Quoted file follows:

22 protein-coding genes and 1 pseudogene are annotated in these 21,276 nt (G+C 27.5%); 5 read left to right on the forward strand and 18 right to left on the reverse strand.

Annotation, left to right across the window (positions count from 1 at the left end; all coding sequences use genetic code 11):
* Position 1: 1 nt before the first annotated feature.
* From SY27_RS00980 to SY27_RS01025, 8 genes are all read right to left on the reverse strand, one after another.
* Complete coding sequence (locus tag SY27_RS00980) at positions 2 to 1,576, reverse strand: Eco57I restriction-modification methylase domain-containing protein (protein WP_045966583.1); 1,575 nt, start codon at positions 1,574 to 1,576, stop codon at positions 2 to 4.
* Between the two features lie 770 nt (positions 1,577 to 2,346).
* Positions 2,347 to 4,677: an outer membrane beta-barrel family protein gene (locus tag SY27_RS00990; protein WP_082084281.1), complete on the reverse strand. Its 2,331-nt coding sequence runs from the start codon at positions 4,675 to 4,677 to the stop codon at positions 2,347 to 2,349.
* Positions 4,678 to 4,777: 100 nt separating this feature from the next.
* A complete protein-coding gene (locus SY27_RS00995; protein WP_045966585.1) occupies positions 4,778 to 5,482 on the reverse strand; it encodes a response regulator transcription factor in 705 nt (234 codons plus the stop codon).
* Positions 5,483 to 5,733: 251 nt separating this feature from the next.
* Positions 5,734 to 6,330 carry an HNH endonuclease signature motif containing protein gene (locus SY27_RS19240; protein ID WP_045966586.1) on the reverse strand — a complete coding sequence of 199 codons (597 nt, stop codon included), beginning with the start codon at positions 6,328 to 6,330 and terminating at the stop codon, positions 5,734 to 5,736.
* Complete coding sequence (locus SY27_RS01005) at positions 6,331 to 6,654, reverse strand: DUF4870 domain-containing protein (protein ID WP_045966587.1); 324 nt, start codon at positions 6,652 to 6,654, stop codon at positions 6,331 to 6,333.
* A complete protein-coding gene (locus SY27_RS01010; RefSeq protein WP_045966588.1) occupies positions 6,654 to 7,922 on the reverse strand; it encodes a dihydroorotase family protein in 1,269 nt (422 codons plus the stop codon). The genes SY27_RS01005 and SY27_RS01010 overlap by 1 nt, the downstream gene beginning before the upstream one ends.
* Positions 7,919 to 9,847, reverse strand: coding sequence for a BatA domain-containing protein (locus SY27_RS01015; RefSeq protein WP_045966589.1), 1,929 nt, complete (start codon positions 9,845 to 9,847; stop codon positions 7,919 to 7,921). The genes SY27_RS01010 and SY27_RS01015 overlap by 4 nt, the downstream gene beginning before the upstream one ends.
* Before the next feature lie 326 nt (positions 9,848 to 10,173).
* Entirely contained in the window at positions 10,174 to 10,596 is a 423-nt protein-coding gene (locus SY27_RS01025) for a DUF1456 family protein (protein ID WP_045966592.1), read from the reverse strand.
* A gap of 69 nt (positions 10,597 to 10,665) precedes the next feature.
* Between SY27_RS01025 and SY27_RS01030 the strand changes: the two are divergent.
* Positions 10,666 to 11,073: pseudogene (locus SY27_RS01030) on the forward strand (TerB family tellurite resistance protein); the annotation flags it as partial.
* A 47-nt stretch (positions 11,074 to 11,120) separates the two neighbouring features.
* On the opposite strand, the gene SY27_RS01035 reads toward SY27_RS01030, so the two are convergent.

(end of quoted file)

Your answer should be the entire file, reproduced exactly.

22 protein-coding genes and 1 pseudogene are annotated in these 21,276 nt (G+C 27.5%); 5 read left to right on the forward strand and 18 right to left on the reverse strand.

Annotation, left to right across the window (positions count from 1 at the left end; all coding sequences use genetic code 11):
* Position 1: 1 nt before the first annotated feature.
* From SY27_RS00980 to SY27_RS01025, 8 genes are all read right to left on the reverse strand, one after another.
* Complete coding sequence (locus tag SY27_RS00980) at positions 2 to 1,576, reverse strand: Eco57I restriction-modification methylase domain-containing protein (protein WP_045966583.1); 1,575 nt, start codon at positions 1,574 to 1,576, stop codon at positions 2 to 4.
* Between the two features lie 770 nt (positions 1,577 to 2,346).
* Positions 2,347 to 4,677: an outer membrane beta-barrel family protein gene (locus tag SY27_RS00990; protein WP_082084281.1), complete on the reverse strand. Its 2,331-nt coding sequence runs from the start codon at positions 4,675 to 4,677 to the stop codon at positions 2,347 to 2,349.
* Positions 4,678 to 4,777: 100 nt separating this feature from the next.
* A complete protein-coding gene (locus SY27_RS00995; protein WP_045966585.1) occupies positions 4,778 to 5,482 on the reverse strand; it encodes a response regulator transcription factor in 705 nt (234 codons plus the stop codon).
* Positions 5,483 to 5,733: 251 nt separating this feature from the next.
* Positions 5,734 to 6,330 carry an HNH endonuclease signature motif containing protein gene (locus SY27_RS19240; protein ID WP_045966586.1) on the reverse strand — a complete coding sequence of 199 codons (597 nt, stop codon included), beginning with the start codon at positions 6,328 to 6,330 and terminating at the stop codon, positions 5,734 to 5,736.
* Complete coding sequence (locus SY27_RS01005) at positions 6,331 to 6,654, reverse strand: DUF4870 domain-containing protein (protein ID WP_045966587.1); 324 nt, start codon at positions 6,652 to 6,654, stop codon at positions 6,331 to 6,333.
* A complete protein-coding gene (locus SY27_RS01010; RefSeq protein WP_045966588.1) occupies positions 6,654 to 7,922 on the reverse strand; it encodes a dihydroorotase family protein in 1,269 nt (422 codons plus the stop codon). The genes SY27_RS01005 and SY27_RS01010 overlap by 1 nt, the downstream gene beginning before the upstream one ends.
* Positions 7,919 to 9,847, reverse strand: coding sequence for a BatA domain-containing protein (locus SY27_RS01015; RefSeq protein WP_045966589.1), 1,929 nt, complete (start codon positions 9,845 to 9,847; stop codon positions 7,919 to 7,921). The genes SY27_RS01010 and SY27_RS01015 overlap by 4 nt, the downstream gene beginning before the upstream one ends.
* Before the next feature lie 326 nt (positions 9,848 to 10,173).
* Entirely contained in the window at positions 10,174 to 10,596 is a 423-nt protein-coding gene (locus SY27_RS01025) for a DUF1456 family protein (protein ID WP_045966592.1), read from the reverse strand.
* A gap of 69 nt (positions 10,597 to 10,665) precedes the next feature.
* Between SY27_RS01025 and SY27_RS01030 the strand changes: the two are divergent.
* Positions 10,666 to 11,073: pseudogene (locus SY27_RS01030) on the forward strand (TerB family tellurite resistance protein); the annotation flags it as partial.
* A 47-nt stretch (positions 11,074 to 11,120) separates the two neighbouring features.
* On the opposite strand, the gene SY27_RS01035 reads toward SY27_RS01030, so the two are convergent.